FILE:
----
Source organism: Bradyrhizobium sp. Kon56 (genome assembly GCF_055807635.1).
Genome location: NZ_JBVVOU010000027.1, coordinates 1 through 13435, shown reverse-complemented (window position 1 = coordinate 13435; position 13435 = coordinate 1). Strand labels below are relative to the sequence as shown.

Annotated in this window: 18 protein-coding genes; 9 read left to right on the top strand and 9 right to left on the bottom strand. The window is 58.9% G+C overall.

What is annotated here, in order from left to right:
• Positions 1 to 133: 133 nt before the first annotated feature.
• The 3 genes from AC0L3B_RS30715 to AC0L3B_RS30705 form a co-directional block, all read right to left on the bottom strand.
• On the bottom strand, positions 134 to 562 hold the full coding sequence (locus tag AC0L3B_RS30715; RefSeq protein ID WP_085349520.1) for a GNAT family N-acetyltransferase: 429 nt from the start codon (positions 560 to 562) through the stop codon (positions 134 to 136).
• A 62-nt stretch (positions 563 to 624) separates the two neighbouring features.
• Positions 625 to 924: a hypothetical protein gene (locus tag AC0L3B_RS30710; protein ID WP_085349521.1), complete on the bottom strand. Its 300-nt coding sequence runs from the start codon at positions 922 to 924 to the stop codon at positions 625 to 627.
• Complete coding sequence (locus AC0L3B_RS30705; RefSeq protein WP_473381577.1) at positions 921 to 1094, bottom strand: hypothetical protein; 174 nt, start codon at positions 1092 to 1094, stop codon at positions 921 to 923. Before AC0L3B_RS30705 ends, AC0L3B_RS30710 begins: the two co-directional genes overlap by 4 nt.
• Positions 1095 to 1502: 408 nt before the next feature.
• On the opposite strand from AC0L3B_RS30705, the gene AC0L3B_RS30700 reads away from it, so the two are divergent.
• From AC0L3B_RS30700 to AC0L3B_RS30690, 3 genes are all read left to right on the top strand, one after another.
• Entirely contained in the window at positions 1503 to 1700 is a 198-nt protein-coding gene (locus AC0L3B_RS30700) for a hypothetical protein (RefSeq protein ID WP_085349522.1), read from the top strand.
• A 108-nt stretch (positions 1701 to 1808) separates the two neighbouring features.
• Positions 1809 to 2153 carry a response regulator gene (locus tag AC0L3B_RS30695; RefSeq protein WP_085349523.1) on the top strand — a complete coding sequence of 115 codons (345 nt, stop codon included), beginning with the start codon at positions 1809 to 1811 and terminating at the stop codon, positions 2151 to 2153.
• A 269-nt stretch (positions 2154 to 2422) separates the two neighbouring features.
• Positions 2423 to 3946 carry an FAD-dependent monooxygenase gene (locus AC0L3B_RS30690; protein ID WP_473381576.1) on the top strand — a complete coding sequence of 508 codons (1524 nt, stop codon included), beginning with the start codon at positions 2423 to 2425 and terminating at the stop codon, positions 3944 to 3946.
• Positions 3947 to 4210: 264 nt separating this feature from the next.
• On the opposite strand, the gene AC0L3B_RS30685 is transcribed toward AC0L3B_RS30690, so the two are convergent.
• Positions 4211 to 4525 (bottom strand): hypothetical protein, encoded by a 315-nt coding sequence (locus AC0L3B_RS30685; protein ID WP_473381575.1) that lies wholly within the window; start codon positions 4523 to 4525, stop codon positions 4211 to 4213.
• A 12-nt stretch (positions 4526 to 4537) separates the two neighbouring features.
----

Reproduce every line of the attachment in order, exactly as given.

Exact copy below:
Source organism: Bradyrhizobium sp. Kon56 (genome assembly GCF_055807635.1).
Genome location: NZ_JBVVOU010000027.1, coordinates 1 through 13435, shown reverse-complemented (window position 1 = coordinate 13435; position 13435 = coordinate 1). Strand labels below are relative to the sequence as shown.

Annotated in this window: 18 protein-coding genes; 9 read left to right on the top strand and 9 right to left on the bottom strand. The window is 58.9% G+C overall.

What is annotated here, in order from left to right:
• Positions 1 to 133: 133 nt before the first annotated feature.
• The 3 genes from AC0L3B_RS30715 to AC0L3B_RS30705 form a co-directional block, all read right to left on the bottom strand.
• On the bottom strand, positions 134 to 562 hold the full coding sequence (locus tag AC0L3B_RS30715; RefSeq protein ID WP_085349520.1) for a GNAT family N-acetyltransferase: 429 nt from the start codon (positions 560 to 562) through the stop codon (positions 134 to 136).
• A 62-nt stretch (positions 563 to 624) separates the two neighbouring features.
• Positions 625 to 924: a hypothetical protein gene (locus tag AC0L3B_RS30710; protein ID WP_085349521.1), complete on the bottom strand. Its 300-nt coding sequence runs from the start codon at positions 922 to 924 to the stop codon at positions 625 to 627.
• Complete coding sequence (locus AC0L3B_RS30705; RefSeq protein WP_473381577.1) at positions 921 to 1094, bottom strand: hypothetical protein; 174 nt, start codon at positions 1092 to 1094, stop codon at positions 921 to 923. Before AC0L3B_RS30705 ends, AC0L3B_RS30710 begins: the two co-directional genes overlap by 4 nt.
• Positions 1095 to 1502: 408 nt before the next feature.
• On the opposite strand from AC0L3B_RS30705, the gene AC0L3B_RS30700 reads away from it, so the two are divergent.
• From AC0L3B_RS30700 to AC0L3B_RS30690, 3 genes are all read left to right on the top strand, one after another.
• Entirely contained in the window at positions 1503 to 1700 is a 198-nt protein-coding gene (locus AC0L3B_RS30700) for a hypothetical protein (RefSeq protein ID WP_085349522.1), read from the top strand.
• A 108-nt stretch (positions 1701 to 1808) separates the two neighbouring features.
• Positions 1809 to 2153 carry a response regulator gene (locus tag AC0L3B_RS30695; RefSeq protein WP_085349523.1) on the top strand — a complete coding sequence of 115 codons (345 nt, stop codon included), beginning with the start codon at positions 1809 to 1811 and terminating at the stop codon, positions 2151 to 2153.
• A 269-nt stretch (positions 2154 to 2422) separates the two neighbouring features.
• Positions 2423 to 3946 carry an FAD-dependent monooxygenase gene (locus AC0L3B_RS30690; protein ID WP_473381576.1) on the top strand — a complete coding sequence of 508 codons (1524 nt, stop codon included), beginning with the start codon at positions 2423 to 2425 and terminating at the stop codon, positions 3944 to 3946.
• Positions 3947 to 4210: 264 nt separating this feature from the next.
• On the opposite strand, the gene AC0L3B_RS30685 is transcribed toward AC0L3B_RS30690, so the two are convergent.
• Positions 4211 to 4525 (bottom strand): hypothetical protein, encoded by a 315-nt coding sequence (locus AC0L3B_RS30685; protein ID WP_473381575.1) that lies wholly within the window; start codon positions 4523 to 4525, stop codon positions 4211 to 4213.
• A 12-nt stretch (positions 4526 to 4537) separates the two neighbouring features.